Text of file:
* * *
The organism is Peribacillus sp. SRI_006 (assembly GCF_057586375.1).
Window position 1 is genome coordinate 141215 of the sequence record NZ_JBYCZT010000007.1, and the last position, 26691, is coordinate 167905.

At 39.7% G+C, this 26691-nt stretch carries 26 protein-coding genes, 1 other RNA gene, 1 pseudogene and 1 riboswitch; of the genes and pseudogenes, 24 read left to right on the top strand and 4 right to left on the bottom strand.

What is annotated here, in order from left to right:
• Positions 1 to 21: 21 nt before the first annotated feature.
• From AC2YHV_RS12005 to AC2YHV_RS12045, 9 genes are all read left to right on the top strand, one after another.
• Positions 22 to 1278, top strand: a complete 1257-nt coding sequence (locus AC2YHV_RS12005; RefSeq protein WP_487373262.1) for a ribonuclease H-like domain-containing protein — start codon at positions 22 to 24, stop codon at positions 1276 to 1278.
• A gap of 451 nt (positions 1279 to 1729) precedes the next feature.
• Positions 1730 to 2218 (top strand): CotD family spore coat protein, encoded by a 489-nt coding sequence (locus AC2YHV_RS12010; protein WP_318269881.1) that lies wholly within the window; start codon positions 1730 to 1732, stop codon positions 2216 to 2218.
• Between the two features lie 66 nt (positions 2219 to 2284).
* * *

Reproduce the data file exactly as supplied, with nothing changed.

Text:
The organism is Peribacillus sp. SRI_006 (assembly GCF_057586375.1).
Window position 1 is genome coordinate 141215 of the sequence record NZ_JBYCZT010000007.1, and the last position, 26691, is coordinate 167905.

At 39.7% G+C, this 26691-nt stretch carries 26 protein-coding genes, 1 other RNA gene, 1 pseudogene and 1 riboswitch; of the genes and pseudogenes, 24 read left to right on the top strand and 4 right to left on the bottom strand.

What is annotated here, in order from left to right:
• Positions 1 to 21: 21 nt before the first annotated feature.
• From AC2YHV_RS12005 to AC2YHV_RS12045, 9 genes are all read left to right on the top strand, one after another.
• Positions 22 to 1278, top strand: a complete 1257-nt coding sequence (locus AC2YHV_RS12005; RefSeq protein WP_487373262.1) for a ribonuclease H-like domain-containing protein — start codon at positions 22 to 24, stop codon at positions 1276 to 1278.
• A gap of 451 nt (positions 1279 to 1729) precedes the next feature.
• Positions 1730 to 2218 (top strand): CotD family spore coat protein, encoded by a 489-nt coding sequence (locus AC2YHV_RS12010; protein WP_318269881.1) that lies wholly within the window; start codon positions 1730 to 1732, stop codon positions 2216 to 2218.
• Between the two features lie 66 nt (positions 2219 to 2284).